Imperial Chemical Industries Ltd v Merit Merrell Technology Ltd (TCC - 23.10.2015)
IMPERIAL CHEMICAL INDUSTRIES LTD V MERIT MERRELL TECHNOLOGY LTD
TECHNOLOGY AND CONSTRUCTION COURT
23RD OCTOBER 2015
The adjudicator decided that (i) The employer was entitled to the documents listed in appendix 1 to the decision but (ii) No order should be made for the delivery up of those documents by the contractor to the employer. Edwards-Stuart J held that (i) A declaration should be made to enforce the adjudicator’s decision, which declared that the employer was entitled to certain documents, was valid and binding (which declaration should stand unless and until it was overruled by a decision of the court on the merits) but (ii) No order by way of enforcing that decision should be made requiring the contractor to deliver up those documents when the adjudicator declined to make such an order.
The sparse information given in relation to the employer's need for the documents together with the dispute about the reason for the inadequacy of some of the welds meant that the court was not in a position to formulate an order for delivery up that would fairly reflect the adjudicator's declaration of entitlement, even if it would otherwise be appropriate to do so. Even if it were possible to draw up such an order identifying the documents really needed by the employer, to make such an order would be going further than a mere declaration of entitlement would warrant.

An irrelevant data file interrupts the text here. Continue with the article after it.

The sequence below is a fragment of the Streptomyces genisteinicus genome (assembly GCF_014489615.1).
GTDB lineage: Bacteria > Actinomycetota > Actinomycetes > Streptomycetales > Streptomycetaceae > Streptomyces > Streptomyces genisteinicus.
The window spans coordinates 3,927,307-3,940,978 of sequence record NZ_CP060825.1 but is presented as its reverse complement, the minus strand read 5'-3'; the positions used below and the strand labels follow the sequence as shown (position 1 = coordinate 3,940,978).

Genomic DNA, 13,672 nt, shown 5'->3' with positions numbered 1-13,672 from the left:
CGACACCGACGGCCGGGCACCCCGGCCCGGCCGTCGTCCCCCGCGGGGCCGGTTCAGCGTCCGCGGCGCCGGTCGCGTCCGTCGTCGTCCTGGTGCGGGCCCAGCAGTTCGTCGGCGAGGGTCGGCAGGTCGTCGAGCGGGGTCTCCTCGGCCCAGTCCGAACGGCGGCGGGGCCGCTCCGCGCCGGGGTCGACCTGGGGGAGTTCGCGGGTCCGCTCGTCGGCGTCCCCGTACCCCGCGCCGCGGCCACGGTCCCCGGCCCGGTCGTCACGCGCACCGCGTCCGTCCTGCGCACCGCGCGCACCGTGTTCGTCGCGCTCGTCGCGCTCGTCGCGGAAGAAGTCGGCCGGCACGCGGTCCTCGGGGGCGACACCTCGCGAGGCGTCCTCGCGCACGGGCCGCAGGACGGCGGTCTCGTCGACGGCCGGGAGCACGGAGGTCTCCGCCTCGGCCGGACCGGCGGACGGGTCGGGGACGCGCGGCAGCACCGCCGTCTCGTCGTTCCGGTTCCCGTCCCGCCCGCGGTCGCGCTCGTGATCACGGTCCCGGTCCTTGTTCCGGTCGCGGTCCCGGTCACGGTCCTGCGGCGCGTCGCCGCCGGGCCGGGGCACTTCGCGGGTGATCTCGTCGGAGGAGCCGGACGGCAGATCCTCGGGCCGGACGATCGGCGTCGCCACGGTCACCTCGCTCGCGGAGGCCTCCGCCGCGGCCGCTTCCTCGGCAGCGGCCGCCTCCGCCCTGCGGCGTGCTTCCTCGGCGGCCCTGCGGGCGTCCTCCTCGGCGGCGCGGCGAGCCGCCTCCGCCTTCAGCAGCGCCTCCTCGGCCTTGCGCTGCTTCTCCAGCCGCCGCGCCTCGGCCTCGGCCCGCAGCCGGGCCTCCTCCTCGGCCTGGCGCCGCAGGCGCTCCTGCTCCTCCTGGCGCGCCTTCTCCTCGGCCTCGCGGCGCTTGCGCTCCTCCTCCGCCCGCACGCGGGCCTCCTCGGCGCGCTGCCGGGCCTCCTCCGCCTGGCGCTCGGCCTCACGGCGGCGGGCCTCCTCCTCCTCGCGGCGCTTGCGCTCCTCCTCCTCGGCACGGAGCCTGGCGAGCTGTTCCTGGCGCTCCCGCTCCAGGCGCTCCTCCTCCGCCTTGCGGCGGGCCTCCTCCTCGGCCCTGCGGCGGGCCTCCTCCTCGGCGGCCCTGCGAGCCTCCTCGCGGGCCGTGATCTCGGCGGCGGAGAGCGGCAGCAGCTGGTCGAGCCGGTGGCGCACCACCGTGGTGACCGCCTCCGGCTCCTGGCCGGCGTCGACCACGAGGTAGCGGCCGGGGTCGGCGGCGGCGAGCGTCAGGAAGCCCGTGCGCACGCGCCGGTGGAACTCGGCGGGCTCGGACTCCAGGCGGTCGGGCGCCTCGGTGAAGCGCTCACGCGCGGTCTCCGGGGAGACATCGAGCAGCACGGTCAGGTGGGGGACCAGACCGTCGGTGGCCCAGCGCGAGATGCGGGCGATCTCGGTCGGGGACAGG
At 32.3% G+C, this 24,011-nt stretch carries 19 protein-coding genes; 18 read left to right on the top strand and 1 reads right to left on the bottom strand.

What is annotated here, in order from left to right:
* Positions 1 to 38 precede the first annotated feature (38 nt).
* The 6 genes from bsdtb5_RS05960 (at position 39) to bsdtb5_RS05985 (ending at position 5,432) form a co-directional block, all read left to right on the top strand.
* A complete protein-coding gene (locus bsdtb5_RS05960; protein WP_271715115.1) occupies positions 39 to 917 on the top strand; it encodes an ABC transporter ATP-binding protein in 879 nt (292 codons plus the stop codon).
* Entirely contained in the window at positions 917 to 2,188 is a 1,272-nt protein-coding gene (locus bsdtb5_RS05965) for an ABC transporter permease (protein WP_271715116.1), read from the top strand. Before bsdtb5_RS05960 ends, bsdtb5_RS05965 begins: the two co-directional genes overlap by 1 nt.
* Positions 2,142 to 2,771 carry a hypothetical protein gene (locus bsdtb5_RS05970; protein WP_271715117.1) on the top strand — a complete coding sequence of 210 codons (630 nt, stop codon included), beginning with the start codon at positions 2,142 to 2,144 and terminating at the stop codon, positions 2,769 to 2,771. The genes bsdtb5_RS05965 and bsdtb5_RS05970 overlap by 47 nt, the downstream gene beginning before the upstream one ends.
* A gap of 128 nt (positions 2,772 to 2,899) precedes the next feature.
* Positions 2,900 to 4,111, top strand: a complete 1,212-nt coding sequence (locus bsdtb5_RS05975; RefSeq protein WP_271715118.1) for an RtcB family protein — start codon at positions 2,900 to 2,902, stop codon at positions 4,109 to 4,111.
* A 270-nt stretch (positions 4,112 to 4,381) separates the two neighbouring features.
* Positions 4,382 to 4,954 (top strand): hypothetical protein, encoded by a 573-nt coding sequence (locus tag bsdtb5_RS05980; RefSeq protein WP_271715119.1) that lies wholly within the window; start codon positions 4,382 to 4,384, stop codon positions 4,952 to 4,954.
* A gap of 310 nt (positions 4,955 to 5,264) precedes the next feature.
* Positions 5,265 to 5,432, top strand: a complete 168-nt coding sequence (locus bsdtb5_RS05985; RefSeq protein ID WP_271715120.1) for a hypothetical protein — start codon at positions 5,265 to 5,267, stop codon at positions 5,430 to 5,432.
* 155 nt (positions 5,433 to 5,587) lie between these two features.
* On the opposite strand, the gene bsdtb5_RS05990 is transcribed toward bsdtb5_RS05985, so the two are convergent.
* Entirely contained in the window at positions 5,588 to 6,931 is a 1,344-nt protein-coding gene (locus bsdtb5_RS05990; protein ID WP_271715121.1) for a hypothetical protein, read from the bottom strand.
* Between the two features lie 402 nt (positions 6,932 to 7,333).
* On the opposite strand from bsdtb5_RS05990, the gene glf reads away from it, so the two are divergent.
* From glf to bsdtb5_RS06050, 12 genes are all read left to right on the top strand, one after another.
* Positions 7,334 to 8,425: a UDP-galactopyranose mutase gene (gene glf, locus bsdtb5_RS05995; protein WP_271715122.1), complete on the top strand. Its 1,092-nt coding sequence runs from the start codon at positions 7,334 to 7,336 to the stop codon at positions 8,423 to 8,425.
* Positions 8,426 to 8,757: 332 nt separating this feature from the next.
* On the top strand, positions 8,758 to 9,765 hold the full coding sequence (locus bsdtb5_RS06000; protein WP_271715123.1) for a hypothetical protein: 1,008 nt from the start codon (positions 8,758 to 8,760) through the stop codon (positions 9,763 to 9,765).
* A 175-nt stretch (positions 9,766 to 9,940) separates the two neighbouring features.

This was an application for summary judgment by the employer by way of enforcing the adjudicator's decision with the result that the relief should be refused unless the position was very clear, particularly if the relief sought was for specific performance or a mandatory injunction to deliver up documents. The only way in which the position might be preserved and effect thereby given to the adjudicator's declaration of entitlement would be by way of an interim injunction requiring the contractor to preserve the documents until further order so that relevant documents, if sufficiently identified, could be the subject of a more focused application for delivery up. However, the employer did not make such an application and it would therefore not be appropriate to grant relief in that form on this application.